AICR-Funded Ovarian Cancer Study Making News

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An intriguing AICR-funded study on flaxseed and ovarian cancer is making news today. The study investigated how a flaxseed-enriched diet would effect ovarian cancer development in hens. Although the study was conducted in animals, it will hopefully lead to research that will help ovarian cancer survivors.

Why hens? Hens are the only other animals besides humans known to spontaneously develop ovarian cancer, and at a relatively high rate. That makes hens a strong model to study ovarian cancer, a disease dubbed “the silent killer” because it is often not detected until the later stages.

You can read a news report about the study here.

You can also read an earlier report on the study and the lead scientist Dale Hales, PhD. , which we wrote about in Cancer Research Update.

Diet-Cancer News Roundup

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Steve the AICR Librarian scours the net for the latest developments in the study of cancer risk as it relates to diet, physical activity and weight.  Here’s his latest roundup.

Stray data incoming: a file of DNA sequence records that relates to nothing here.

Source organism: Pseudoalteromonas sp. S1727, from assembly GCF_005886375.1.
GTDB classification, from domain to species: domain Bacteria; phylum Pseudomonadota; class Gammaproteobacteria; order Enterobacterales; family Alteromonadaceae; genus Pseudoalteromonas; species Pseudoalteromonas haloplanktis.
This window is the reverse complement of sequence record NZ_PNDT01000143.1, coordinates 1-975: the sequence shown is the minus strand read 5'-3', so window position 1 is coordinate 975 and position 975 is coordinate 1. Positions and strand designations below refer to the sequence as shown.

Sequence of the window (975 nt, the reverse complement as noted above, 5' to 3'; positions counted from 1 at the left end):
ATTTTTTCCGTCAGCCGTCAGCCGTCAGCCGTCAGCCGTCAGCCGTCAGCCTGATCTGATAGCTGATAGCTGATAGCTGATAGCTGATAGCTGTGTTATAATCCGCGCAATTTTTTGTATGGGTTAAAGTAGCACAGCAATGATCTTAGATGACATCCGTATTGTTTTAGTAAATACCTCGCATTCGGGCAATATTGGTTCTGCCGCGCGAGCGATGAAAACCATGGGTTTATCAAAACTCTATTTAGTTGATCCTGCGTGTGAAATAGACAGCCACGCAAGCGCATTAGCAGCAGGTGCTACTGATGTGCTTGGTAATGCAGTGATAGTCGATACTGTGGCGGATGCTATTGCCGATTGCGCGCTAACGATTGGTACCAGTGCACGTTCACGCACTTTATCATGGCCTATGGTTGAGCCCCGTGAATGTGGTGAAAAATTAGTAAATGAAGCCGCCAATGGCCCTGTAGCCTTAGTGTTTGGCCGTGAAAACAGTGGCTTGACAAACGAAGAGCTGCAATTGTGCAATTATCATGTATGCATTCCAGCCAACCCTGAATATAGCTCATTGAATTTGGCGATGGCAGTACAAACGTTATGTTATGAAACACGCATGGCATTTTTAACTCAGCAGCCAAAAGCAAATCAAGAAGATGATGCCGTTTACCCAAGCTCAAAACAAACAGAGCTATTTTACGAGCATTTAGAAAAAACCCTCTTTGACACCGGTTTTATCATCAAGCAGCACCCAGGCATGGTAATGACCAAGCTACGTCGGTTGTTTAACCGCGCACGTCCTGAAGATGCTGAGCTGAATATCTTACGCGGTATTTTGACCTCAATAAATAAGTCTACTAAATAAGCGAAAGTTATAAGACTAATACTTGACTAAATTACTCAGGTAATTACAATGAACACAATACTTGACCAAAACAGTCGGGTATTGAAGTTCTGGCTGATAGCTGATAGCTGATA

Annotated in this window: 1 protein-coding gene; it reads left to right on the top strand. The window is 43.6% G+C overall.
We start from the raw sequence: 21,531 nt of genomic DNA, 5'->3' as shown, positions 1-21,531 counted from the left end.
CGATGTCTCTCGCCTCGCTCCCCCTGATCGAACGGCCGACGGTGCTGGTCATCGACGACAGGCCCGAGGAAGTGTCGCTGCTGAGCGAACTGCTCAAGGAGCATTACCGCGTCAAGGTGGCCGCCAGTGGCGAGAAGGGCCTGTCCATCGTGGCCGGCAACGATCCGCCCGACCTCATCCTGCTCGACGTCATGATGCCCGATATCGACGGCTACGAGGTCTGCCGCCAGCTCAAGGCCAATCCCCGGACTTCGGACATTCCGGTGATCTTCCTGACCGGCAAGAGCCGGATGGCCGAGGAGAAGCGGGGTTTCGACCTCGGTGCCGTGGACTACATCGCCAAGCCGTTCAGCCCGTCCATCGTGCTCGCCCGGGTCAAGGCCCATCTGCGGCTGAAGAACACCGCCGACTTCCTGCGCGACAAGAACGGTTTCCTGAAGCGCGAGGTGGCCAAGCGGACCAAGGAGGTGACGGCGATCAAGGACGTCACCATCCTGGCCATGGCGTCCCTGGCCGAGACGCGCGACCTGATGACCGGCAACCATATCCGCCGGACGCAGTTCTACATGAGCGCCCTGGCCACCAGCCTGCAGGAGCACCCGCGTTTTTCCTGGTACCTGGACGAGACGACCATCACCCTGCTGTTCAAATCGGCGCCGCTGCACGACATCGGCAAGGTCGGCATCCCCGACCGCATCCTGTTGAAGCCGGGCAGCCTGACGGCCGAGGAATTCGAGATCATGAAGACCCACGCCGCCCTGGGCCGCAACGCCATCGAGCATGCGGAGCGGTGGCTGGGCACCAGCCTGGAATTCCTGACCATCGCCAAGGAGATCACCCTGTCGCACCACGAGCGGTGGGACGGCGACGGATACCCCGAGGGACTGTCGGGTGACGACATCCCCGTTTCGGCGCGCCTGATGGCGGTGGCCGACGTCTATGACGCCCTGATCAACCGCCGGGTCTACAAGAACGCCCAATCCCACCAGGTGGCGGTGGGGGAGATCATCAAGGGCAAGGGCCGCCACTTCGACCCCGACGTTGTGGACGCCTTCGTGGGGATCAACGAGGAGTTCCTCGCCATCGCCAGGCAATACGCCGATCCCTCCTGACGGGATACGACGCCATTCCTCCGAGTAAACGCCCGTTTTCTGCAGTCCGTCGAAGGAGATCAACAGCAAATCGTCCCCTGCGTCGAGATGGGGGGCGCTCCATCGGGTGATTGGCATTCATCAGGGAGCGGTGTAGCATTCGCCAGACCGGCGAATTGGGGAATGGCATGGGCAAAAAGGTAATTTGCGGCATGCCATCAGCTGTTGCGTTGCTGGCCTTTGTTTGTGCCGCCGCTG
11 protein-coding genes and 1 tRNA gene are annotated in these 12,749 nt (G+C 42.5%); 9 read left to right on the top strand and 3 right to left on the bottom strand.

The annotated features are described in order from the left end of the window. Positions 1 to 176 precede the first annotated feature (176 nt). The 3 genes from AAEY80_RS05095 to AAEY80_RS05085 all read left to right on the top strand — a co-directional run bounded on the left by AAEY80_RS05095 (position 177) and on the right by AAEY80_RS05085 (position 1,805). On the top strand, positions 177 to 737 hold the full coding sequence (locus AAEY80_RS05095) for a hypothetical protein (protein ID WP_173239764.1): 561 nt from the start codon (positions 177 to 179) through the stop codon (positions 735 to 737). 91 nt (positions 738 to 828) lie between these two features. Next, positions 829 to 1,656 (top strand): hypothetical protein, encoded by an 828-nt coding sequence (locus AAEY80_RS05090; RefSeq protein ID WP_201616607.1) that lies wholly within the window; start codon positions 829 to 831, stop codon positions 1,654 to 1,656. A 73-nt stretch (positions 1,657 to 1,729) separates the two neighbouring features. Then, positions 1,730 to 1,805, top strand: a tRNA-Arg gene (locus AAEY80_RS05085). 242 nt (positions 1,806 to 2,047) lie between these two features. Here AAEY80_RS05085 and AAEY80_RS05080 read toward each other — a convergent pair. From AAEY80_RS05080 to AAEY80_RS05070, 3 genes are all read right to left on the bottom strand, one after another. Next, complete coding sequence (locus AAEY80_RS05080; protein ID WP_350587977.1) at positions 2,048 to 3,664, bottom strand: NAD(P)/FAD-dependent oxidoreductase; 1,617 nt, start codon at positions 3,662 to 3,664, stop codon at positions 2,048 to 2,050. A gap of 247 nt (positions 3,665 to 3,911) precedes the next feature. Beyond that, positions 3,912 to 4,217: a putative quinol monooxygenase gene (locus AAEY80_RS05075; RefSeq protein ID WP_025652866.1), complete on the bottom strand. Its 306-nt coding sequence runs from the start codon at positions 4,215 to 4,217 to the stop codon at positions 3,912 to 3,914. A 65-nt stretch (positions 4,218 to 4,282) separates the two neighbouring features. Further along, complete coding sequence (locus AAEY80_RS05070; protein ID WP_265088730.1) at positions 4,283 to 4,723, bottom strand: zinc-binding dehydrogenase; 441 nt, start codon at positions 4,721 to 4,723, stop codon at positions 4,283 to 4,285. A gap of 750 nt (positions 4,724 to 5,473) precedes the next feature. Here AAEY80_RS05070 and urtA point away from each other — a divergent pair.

ALCOHOL

Drinking Alcohol Linked to Unhealthy Diet

BREAST CANCER

Multivitamins Linked to Breast Cancer Risk

Preventing Breast Cancer in Postmenopausal Women by Achievable Diet Modification: A missed opportunity in public health policy.

CANCER PATIENTS

Promising Hormone May Help Reduce Malnutrition in Gastric Cancer Patients

Effect of Medical Staff’s Advice on Changing Dietary Behavior in Women with Cancer (Hungary)

CONSUMERS

Cultural Occasions for Snacking

OFFBEAT

Diet of Contaminated InsectsHarms Endangered Meat-Eating Plants

Diet-Cancer News Roundup

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Steve the AICR Librarian regularly combs the net for news relevant to our mission.

We love getting these updates, because they help us keep on top of the latest developments.  They also provide fodder for discussion both internally (ie, around the watercooler) and externally (ie, in AICR publications like Cancer Research Update and eNews.)

We figured we shouldn’t keep Steve’s hard work to ourselves, so here’s his latest roundup.  Hope you find it as useful as we do.

COLON CANCER

Mayo Researchers Link Obesity To Worse Outcome In Patients Being Treated For Colon Cancer

Magnesium may decrease colon cancer risk: Study

Lifestyle factors and p53 mutation patterns in colorectal cancer patients in the EPIC-Norfolk study.

CONSUMERS

Research investigates what consumers see as ‘natural’

OBESITY

For Obese People, Prejudice in Plain Sight

Anti-obesity drugs unlikely to provide lasting benefit according to scientists

PATIENT NUTRITION

Chef d’cancer patients: Jack Shoop lovingly crafts a medical center’s meals